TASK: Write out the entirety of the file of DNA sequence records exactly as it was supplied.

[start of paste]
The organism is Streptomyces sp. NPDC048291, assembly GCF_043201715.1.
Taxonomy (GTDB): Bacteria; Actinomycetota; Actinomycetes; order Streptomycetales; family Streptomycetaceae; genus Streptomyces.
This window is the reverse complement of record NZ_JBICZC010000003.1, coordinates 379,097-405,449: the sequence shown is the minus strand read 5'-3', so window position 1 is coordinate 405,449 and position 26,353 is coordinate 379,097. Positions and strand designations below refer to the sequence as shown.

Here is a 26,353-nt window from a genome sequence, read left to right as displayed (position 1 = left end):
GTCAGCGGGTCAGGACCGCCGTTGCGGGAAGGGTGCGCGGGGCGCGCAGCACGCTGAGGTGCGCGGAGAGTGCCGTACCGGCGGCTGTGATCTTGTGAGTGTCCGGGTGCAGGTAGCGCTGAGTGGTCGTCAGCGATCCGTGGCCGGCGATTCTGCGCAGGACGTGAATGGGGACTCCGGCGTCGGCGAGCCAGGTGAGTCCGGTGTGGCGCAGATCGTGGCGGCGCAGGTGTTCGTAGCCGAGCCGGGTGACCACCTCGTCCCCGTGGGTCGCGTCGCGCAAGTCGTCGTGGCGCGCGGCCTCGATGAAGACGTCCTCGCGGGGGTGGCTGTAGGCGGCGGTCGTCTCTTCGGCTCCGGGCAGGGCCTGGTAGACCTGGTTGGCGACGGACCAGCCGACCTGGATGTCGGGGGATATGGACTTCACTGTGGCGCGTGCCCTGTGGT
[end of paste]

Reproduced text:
The organism is Streptomyces sp. NPDC048291, assembly GCF_043201715.1.
Taxonomy (GTDB): Bacteria; Actinomycetota; Actinomycetes; order Streptomycetales; family Streptomycetaceae; genus Streptomyces.
This window is the reverse complement of record NZ_JBICZC010000003.1, coordinates 379,097-405,449: the sequence shown is the minus strand read 5'-3', so window position 1 is coordinate 405,449 and position 26,353 is coordinate 379,097. Positions and strand designations below refer to the sequence as shown.

Here is a 26,353-nt window from a genome sequence, read left to right as displayed (position 1 = left end):
GTCAGCGGGTCAGGACCGCCGTTGCGGGAAGGGTGCGCGGGGCGCGCAGCACGCTGAGGTGCGCGGAGAGTGCCGTACCGGCGGCTGTGATCTTGTGAGTGTCCGGGTGCAGGTAGCGCTGAGTGGTCGTCAGCGATCCGTGGCCGGCGATTCTGCGCAGGACGTGAATGGGGACTCCGGCGTCGGCGAGCCAGGTGAGTCCGGTGTGGCGCAGATCGTGGCGGCGCAGGTGTTCGTAGCCGAGCCGGGTGACCACCTCGTCCCCGTGGGTCGCGTCGCGCAAGTCGTCGTGGCGCGCGGCCTCGATGAAGACGTCCTCGCGGGGGTGGCTGTAGGCGGCGGTCGTCTCTTCGGCTCCGGGCAGGGCCTGGTAGACCTGGTTGGCGACGGACCAGCCGACCTGGATGTCGGGGGATATGGACTTCACTGTGGCGCGTGCCCTGTGGT